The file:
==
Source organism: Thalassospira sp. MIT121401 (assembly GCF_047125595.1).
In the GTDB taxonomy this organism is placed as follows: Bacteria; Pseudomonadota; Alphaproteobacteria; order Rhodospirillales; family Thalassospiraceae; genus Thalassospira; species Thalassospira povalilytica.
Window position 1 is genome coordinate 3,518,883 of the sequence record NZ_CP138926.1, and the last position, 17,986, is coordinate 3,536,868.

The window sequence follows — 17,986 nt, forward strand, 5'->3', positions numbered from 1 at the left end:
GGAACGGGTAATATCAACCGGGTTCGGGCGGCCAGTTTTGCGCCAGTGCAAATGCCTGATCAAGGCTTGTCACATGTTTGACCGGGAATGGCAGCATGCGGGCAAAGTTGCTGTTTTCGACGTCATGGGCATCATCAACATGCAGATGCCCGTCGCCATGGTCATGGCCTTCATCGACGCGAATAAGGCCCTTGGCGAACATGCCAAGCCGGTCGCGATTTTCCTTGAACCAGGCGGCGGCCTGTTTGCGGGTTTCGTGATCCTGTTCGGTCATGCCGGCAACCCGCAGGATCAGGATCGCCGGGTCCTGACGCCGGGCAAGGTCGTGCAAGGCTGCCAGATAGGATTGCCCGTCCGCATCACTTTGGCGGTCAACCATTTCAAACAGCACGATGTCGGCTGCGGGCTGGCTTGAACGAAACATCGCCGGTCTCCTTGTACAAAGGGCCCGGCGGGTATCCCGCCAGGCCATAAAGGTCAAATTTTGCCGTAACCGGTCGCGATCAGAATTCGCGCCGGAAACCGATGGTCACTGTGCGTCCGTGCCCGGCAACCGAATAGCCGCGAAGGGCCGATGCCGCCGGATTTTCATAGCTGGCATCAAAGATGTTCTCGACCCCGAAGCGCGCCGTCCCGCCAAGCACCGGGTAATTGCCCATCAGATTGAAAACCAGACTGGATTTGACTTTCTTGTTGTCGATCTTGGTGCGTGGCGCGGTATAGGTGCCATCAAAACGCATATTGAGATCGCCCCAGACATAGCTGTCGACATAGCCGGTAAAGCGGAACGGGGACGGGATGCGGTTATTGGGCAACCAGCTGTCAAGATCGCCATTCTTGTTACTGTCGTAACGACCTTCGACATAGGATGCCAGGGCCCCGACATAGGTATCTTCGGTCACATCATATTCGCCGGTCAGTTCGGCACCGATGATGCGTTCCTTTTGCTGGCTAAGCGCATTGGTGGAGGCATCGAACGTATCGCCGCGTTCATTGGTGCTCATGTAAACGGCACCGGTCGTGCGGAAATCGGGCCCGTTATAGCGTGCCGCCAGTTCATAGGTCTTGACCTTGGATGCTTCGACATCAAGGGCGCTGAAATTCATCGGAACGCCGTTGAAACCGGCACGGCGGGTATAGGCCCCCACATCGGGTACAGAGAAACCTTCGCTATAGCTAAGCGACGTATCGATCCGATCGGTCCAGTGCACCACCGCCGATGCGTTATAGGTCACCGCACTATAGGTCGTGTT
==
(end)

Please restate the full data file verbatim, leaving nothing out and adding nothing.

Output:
Source organism: Thalassospira sp. MIT121401 (assembly GCF_047125595.1).
In the GTDB taxonomy this organism is placed as follows: Bacteria; Pseudomonadota; Alphaproteobacteria; order Rhodospirillales; family Thalassospiraceae; genus Thalassospira; species Thalassospira povalilytica.
Window position 1 is genome coordinate 3,518,883 of the sequence record NZ_CP138926.1, and the last position, 17,986, is coordinate 3,536,868.

The window sequence follows — 17,986 nt, forward strand, 5'->3', positions numbered from 1 at the left end:
GGAACGGGTAATATCAACCGGGTTCGGGCGGCCAGTTTTGCGCCAGTGCAAATGCCTGATCAAGGCTTGTCACATGTTTGACCGGGAATGGCAGCATGCGGGCAAAGTTGCTGTTTTCGACGTCATGGGCATCATCAACATGCAGATGCCCGTCGCCATGGTCATGGCCTTCATCGACGCGAATAAGGCCCTTGGCGAACATGCCAAGCCGGTCGCGATTTTCCTTGAACCAGGCGGCGGCCTGTTTGCGGGTTTCGTGATCCTGTTCGGTCATGCCGGCAACCCGCAGGATCAGGATCGCCGGGTCCTGACGCCGGGCAAGGTCGTGCAAGGCTGCCAGATAGGATTGCCCGTCCGCATCACTTTGGCGGTCAACCATTTCAAACAGCACGATGTCGGCTGCGGGCTGGCTTGAACGAAACATCGCCGGTCTCCTTGTACAAAGGGCCCGGCGGGTATCCCGCCAGGCCATAAAGGTCAAATTTTGCCGTAACCGGTCGCGATCAGAATTCGCGCCGGAAACCGATGGTCACTGTGCGTCCGTGCCCGGCAACCGAATAGCCGCGAAGGGCCGATGCCGCCGGATTTTCATAGCTGGCATCAAAGATGTTCTCGACCCCGAAGCGCGCCGTCCCGCCAAGCACCGGGTAATTGCCCATCAGATTGAAAACCAGACTGGATTTGACTTTCTTGTTGTCGATCTTGGTGCGTGGCGCGGTATAGGTGCCATCAAAACGCATATTGAGATCGCCCCAGACATAGCTGTCGACATAGCCGGTAAAGCGGAACGGGGACGGGATGCGGTTATTGGGCAACCAGCTGTCAAGATCGCCATTCTTGTTACTGTCGTAACGACCTTCGACATAGGATGCCAGGGCCCCGACATAGGTATCTTCGGTCACATCATATTCGCCGGTCAGTTCGGCACCGATGATGCGTTCCTTTTGCTGGCTAAGCGCATTGGTGGAGGCATCGAACGTATCGCCGCGTTCATTGGTGCTCATGTAAACGGCACCGGTCGTGCGGAAATCGGGCCCGTTATAGCGTGCCGCCAGTTCATAGGTCTTGACCTTGGATGCTTCGACATCAAGGGCGCTGAAATTCATCGGAACGCCGTTGAAACCGGCACGGCGGGTATAGGCCCCCACATCGGGTACAGAGAAACCTTCGCTATAGCTAAGCGACGTATCGATCCGATCGGTCCAGTGCACCACCGCCGATGCGTTATAGGTCACCGCACTATAGGTCGTGTT